In the midst of the raging death match between heavyweights Apple and Google, Forbes contributor Eric Jackson uncovers some philosophical and educational differences in the makeup of the management teams of two of the most popular brands in the tech ring — or any other ring, for that matter — today.
Jackson’s deep dive — which includes a listing the alma mater and degree level of the members on both management teams — brings up more than a few interesting nuggets, including this one: “The number of Ph.D.s on Apple’s Management Team: 0. The number of Ph.D.s on Google’s Management Team: 6 – or 8 if you include Larry [Page] and Sergey [Brin]. Google also sports two Rhodes Scholar and a Fulbright Scholar to boot.”
So what does it all mean to Jackson?
Putting on my armchair psychologist’s hat, I’d say that Larry and Sergey obviously — and over time — created a team of people, through their hiring and promotion decisions, to reflect people that they admire and reflect who they are (or who they wish they were): Ph.D.s, lots of Stanford people, elite colleges and grad schools.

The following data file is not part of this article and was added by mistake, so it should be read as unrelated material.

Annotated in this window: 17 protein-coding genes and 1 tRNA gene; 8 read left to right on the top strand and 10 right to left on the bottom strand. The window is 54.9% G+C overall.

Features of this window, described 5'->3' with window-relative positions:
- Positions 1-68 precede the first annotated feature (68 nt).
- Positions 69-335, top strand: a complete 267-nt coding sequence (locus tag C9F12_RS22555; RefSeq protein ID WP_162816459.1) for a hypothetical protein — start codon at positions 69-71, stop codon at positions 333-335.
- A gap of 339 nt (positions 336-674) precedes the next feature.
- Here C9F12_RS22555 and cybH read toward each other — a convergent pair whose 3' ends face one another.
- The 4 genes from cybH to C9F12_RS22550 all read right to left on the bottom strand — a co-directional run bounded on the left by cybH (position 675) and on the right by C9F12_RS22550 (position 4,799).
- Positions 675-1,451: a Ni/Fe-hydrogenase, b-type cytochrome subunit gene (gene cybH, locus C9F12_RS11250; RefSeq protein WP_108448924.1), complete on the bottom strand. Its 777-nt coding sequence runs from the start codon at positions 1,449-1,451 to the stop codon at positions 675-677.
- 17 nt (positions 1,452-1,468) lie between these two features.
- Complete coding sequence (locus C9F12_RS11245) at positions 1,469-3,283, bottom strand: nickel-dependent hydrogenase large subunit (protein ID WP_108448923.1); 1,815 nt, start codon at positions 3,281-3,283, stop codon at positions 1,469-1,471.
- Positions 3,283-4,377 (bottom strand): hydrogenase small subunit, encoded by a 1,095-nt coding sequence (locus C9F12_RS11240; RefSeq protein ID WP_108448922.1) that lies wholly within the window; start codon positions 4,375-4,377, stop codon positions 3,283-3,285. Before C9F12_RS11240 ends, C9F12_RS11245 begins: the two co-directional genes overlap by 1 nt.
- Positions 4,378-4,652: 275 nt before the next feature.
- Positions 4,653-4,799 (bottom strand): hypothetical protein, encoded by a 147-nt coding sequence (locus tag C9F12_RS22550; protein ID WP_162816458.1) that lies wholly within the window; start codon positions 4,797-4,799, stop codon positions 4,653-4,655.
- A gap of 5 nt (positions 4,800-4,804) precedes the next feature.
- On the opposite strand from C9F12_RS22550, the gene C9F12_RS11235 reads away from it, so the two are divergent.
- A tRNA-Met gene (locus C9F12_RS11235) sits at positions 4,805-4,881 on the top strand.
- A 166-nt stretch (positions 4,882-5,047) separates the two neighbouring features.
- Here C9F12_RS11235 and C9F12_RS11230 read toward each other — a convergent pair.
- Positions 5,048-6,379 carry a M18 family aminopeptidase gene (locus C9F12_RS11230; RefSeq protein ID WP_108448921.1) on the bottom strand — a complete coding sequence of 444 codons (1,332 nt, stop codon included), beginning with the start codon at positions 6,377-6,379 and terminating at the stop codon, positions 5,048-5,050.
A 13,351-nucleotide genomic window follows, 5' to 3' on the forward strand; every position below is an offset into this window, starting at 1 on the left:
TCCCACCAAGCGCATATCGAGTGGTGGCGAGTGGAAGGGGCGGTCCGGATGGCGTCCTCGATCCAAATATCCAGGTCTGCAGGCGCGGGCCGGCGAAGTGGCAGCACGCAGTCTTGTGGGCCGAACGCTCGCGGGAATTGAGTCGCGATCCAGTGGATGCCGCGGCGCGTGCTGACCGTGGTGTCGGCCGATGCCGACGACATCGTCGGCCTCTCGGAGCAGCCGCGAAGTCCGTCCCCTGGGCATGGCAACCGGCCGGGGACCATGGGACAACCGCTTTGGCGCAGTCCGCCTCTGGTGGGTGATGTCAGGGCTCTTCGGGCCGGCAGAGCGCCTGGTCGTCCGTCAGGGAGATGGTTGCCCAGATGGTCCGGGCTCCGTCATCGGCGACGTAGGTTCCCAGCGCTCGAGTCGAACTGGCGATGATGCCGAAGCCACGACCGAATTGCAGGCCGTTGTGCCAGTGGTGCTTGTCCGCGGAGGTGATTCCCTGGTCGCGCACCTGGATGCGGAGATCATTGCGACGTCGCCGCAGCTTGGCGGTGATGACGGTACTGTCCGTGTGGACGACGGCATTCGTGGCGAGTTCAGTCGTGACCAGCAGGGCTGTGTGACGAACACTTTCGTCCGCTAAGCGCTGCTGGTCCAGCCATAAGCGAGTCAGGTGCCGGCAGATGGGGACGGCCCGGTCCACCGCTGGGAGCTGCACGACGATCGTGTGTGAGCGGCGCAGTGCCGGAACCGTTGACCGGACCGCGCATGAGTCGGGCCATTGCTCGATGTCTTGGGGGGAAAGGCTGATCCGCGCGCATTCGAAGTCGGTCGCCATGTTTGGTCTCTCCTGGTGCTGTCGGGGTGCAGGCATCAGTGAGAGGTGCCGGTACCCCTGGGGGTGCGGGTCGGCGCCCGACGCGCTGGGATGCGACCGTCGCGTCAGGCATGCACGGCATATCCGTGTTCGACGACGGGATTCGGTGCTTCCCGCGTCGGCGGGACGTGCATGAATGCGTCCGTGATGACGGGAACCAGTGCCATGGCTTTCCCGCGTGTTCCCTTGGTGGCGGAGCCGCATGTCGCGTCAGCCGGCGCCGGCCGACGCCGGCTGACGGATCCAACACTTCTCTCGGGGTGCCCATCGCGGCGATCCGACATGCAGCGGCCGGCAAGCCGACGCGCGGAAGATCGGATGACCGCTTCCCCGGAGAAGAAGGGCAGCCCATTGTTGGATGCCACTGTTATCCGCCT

By contrast, Steve Jobs and now [Apple CEO Tim] Cook seem to have eschewed elite educational credentials (or perhaps discounted them) in favor of other (publicly undefined) factors which they value — presumably work ethic, loyalty, innovation, ethics, and probably others.
And, despite the differences he’s uncovered, Jackson also finds something in common:
I find it fascinating that two titans of tech can both succeed (to this point at least) with such a different view of what it means to be “talented.”